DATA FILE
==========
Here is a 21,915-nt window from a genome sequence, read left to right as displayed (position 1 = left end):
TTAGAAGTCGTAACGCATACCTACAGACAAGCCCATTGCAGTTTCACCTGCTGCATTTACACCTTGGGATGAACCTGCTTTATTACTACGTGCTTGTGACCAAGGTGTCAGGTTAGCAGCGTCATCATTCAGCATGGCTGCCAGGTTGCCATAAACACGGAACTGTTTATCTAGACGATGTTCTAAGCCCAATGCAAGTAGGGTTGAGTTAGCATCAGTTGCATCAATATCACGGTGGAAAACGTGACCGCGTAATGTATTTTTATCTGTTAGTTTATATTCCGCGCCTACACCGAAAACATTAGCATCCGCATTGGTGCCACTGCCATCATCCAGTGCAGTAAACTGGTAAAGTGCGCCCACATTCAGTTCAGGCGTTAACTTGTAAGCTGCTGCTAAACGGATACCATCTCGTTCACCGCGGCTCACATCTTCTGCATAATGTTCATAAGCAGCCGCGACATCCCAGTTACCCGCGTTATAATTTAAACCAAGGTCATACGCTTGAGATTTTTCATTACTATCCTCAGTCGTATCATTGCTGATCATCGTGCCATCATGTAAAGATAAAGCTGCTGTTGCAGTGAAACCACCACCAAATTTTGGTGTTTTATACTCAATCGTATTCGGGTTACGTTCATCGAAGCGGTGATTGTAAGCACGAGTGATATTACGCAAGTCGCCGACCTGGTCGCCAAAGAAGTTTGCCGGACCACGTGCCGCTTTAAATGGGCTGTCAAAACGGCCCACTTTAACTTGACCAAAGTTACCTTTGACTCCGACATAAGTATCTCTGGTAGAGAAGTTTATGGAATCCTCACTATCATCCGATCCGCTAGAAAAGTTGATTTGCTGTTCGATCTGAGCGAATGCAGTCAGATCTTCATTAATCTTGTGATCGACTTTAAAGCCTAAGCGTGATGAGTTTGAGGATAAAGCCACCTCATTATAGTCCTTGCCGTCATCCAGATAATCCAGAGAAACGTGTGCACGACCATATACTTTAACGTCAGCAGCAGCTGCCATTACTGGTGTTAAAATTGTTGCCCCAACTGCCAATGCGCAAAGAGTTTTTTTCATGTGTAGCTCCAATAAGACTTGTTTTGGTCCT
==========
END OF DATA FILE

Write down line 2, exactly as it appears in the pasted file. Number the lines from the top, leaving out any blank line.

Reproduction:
TTAGAAGTCGTAACGCATACCTACAGACAAGCCCATTGCAGTTTCACCTGCTGCATTTACACCTTGGGATGAACCTGCTTTATTACTACGTGCTTGTGACCAAGGTGTCAGGTTAGCAGCGTCATCATTCAGCATGGCTGCCAGGTTGCCATAAACACGGAACTGTTTATCTAGACGATGTTCTAAGCCCAATGCAAGTAGGGTTGAGTTAGCATCAGTTGCATCAATATCACGGTGGAAAACGTGACCGCGTAATGTATTTTTATCTGTTAGTTTATATTCCGCGCCTACACCGAAAACATTAGCATCCGCATTGGTGCCACTGCCATCATCCAGTGCAGTAAACTGGTAAAGTGCGCCCACATTCAGTTCAGGCGTTAACTTGTAAGCTGCTGCTAAACGGATACCATCTCGTTCACCGCGGCTCACATCTTCTGCATAATGTTCATAAGCAGCCGCGACATCCCAGTTACCCGCGTTATAATTTAAACCAAGGTCATACGCTTGAGATTTTTCATTACTATCCTCAGTCGTATCATTGCTGATCATCGTGCCATCATGTAAAGATAAAGCTGCTGTTGCAGTGAAACCACCACCAAATTTTGGTGTTTTATACTCAATCGTATTCGGGTTACGTTCATCGAAGCGGTGATTGTAAGCACGAGTGATATTACGCAAGTCGCCGACCTGGTCGCCAAAGAAGTTTGCCGGACCACGTGCCGCTTTAAATGGGCTGTCAAAACGGCCCACTTTAACTTGACCAAAGTTACCTTTGACTCCGACATAAGTATCTCTGGTAGAGAAGTTTATGGAATCCTCACTATCATCCGATCCGCTAGAAAAGTTGATTTGCTGTTCGATCTGAGCGAATGCAGTCAGATCTTCATTAATCTTGTGATCGACTTTAAAGCCTAAGCGTGATGAGTTTGAGGATAAAGCCACCTCATTATAGTCCTTGCCGTCATCCAGATAATCCAGAGAAACGTGTGCACGACCATATACTTTAACGTCAGCAGCAGCTGCCATTACTGGTGTTAAAATTGTTGCCCCAACTGCCAATGCGCAAAGAGTTTTTTTCATGTGTAGCTCCAATAAGACTTGTTTTGGTCCT